The feverish biopic Confessions of a Dangerous Mind asserts that Barris is even worse than we think. Based on his "unauthorized autobiography," the film would have us believe that, while lowering standards for taste on the airwaves, Barris murdered 33 people as an assassin for the CIA. Matinee idol and first-time director George Clooney delivers a strange, unsatisfying pop hybrid that blends cloak-and-dagger espionage with behind-the-scenes TV satire.
From the 1950s to the '80s, Barris (Sam Rockwell) is portrayed as a perennial hustler, although initially he has better luck getting into the skirts of young women than getting into the television business. In the first of Rockwell's innumerable buffalo shots, he meets future girlfriend Penny (Drew Barrymore) the morning after sleeping with her roommate, and she's unfazed that he's in the nude, covered only by the door of an open refrigerator.
Unable to sell his pitch for "The Dating Game," Barris is approached by an international man of mystery (George Clooney behind a walrus mustache) trying to recruit him as a CIA operative. Barris initially rejects the offer -- the only "hits" he wants to be in on are hit programs -- but the money involved changes his mind. He's sickened by his first murder, but Barris' fortunes improve after every government-sanctioned killing.
Barris chaperones "Dating Game" winners in European cities, then tracks down and snuffs out his targets. He cheats on Penny with a glamorous Mata Hari (Julia Roberts, enjoying herself), yet despite his wealth and fame, he buckles under the pressure of leading a double life and getting scathing reviews for "The Gong Show."
Confessions includes interviews with Barris contemporaries like Dick Clark and "Gong Show" regular the Unknown Comic, although they don't actually support his cock-and-bull CIA story. (No, I can't prove it didn't happen -- but come on.) Confessions makes the most sense when you note that it was adapted by Charlie Kaufman, who penned the other meditations on fame, creativity and identity, Being John Malkovich and Adaptation.
Kaufman's script suggests that it's perfectly consistent that Barris would have no regard for human life. He shows no respect for the love of Penny, the institution of marriage (mocked in "The Newlywed Game") or the dignity of his contestants, so killing people is the next logical step, although he seeks to redeem himself in the last act.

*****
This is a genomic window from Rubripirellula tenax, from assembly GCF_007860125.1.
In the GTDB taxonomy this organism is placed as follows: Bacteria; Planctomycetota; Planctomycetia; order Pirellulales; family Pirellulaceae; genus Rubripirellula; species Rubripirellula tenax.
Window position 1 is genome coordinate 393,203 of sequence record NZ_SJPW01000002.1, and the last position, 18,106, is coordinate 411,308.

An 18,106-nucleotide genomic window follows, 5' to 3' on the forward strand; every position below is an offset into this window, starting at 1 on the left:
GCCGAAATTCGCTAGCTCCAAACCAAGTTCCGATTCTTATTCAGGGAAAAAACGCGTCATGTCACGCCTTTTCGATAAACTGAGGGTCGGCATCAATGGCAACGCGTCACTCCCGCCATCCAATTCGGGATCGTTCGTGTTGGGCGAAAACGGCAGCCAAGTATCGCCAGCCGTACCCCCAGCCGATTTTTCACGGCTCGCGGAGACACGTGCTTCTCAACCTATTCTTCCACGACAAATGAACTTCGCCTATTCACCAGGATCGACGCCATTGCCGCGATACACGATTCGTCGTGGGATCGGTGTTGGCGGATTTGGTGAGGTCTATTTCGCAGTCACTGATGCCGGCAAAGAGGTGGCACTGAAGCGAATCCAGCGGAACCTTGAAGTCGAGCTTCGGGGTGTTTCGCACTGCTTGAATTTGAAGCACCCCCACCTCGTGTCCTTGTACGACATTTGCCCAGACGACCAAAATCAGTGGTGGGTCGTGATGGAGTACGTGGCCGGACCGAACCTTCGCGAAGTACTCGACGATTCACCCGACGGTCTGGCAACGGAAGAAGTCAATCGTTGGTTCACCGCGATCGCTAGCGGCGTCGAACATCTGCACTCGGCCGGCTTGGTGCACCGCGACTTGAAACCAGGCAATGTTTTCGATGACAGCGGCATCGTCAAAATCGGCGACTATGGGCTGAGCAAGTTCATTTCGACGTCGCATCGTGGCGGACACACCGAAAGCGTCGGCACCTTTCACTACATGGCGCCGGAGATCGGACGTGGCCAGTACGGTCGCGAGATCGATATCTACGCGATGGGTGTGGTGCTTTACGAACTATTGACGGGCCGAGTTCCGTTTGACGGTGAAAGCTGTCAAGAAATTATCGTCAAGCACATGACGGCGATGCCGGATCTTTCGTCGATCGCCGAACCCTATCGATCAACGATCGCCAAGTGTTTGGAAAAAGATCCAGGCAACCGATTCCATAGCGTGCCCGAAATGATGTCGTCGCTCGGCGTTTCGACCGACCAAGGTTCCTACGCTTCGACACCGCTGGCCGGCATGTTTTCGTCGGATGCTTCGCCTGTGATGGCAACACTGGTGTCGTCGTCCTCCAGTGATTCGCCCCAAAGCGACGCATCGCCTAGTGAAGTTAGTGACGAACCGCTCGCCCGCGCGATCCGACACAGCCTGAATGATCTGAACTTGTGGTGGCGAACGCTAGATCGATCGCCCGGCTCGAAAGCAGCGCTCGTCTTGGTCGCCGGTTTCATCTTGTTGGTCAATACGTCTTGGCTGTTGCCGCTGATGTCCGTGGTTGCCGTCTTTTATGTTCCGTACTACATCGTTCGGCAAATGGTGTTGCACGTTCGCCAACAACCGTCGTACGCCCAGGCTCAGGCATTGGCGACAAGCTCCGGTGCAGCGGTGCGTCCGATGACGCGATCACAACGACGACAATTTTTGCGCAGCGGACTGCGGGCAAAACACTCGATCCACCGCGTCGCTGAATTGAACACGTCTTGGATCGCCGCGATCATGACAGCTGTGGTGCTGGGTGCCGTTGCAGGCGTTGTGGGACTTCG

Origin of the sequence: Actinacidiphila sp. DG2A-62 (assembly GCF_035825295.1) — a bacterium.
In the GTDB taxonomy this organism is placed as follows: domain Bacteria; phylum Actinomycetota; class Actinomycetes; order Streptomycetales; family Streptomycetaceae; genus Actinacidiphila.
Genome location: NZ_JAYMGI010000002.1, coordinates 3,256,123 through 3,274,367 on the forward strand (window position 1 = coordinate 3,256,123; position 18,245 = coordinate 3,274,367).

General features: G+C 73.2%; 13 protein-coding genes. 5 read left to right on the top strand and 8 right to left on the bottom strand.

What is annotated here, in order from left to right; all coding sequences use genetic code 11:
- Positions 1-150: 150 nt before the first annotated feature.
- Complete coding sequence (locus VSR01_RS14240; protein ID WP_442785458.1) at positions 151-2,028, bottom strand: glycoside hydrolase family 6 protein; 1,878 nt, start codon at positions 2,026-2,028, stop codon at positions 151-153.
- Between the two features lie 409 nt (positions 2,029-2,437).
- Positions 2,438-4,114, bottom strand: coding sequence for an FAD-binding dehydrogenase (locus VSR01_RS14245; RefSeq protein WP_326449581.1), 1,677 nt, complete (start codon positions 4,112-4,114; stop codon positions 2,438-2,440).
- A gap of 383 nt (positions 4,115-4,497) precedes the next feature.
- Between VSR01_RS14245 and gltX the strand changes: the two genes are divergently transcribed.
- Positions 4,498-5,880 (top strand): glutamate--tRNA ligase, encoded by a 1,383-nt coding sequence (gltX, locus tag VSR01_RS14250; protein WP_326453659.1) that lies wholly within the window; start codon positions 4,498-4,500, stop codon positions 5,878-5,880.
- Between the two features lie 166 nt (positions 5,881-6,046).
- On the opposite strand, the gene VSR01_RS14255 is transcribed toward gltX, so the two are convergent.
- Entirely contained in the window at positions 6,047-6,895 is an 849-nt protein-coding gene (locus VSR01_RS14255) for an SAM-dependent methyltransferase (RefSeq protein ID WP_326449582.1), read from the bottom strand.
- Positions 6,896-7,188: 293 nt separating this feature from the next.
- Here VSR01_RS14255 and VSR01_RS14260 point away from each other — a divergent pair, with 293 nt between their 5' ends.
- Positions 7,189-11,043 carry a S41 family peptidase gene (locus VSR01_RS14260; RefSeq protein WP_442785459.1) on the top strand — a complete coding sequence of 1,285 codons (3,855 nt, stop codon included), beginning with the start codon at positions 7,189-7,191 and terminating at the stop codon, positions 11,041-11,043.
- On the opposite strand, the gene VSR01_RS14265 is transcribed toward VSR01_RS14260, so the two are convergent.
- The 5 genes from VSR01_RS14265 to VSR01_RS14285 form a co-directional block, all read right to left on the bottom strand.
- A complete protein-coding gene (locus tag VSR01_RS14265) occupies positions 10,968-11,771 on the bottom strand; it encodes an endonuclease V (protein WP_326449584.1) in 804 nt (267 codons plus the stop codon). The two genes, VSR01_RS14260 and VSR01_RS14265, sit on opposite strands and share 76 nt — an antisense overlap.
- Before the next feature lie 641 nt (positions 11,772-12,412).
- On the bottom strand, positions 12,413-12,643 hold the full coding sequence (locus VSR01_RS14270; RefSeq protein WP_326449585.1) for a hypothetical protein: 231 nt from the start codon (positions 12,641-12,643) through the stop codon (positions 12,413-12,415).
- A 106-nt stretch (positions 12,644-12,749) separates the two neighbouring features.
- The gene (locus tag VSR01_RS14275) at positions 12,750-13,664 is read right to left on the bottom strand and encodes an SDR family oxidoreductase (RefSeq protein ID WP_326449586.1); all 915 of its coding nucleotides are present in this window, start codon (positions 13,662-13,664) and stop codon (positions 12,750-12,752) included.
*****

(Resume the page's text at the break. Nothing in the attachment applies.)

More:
But where Kaufman's other scripts benefit from the restrained, deadpan approach of director Spike Jonze, Clooney goes for a hallucinatory quality. Decades pass, yet Rockwell scarcely ages and Barrymore not at all. Cinematographer Newton Thomas Sigel (who shot Clooney in Three Kings) fills his frames with memorable colors and camera angles, from washed-out European winters to Pop art TV sound-stages.
Confessions conspicuously lacks a sense of joy. Perhaps Clooney, who spent years struggling as a TV actor, has hard feelings toward the medium that established him. The film's few light moments take place on "The Dating Game's" set, which include some raunchy banter and surprise cameos from some of Clooney's Ocean's 11 co-stars. Amusingly, Barris' defining moment may be when a bathing beauty at the Playboy mansion grotto says he personifies everything that's wrong with America.
Otherwise, Confessions simply isn't much fun, setting a tone of nightmarish drama instead of bizarre comedy. Though Rockwell captures the man's ambitions and ambivalence, Clooney ultimately utterly misses the huckster showmanship and the genuine love of bad jokes that gave Barris his former appeal. It's as if Confessions of a Dangerous Mind tried to make an expose of "The Gong Show's" Unknown Comic, but never saw beneath his brown paper bag.
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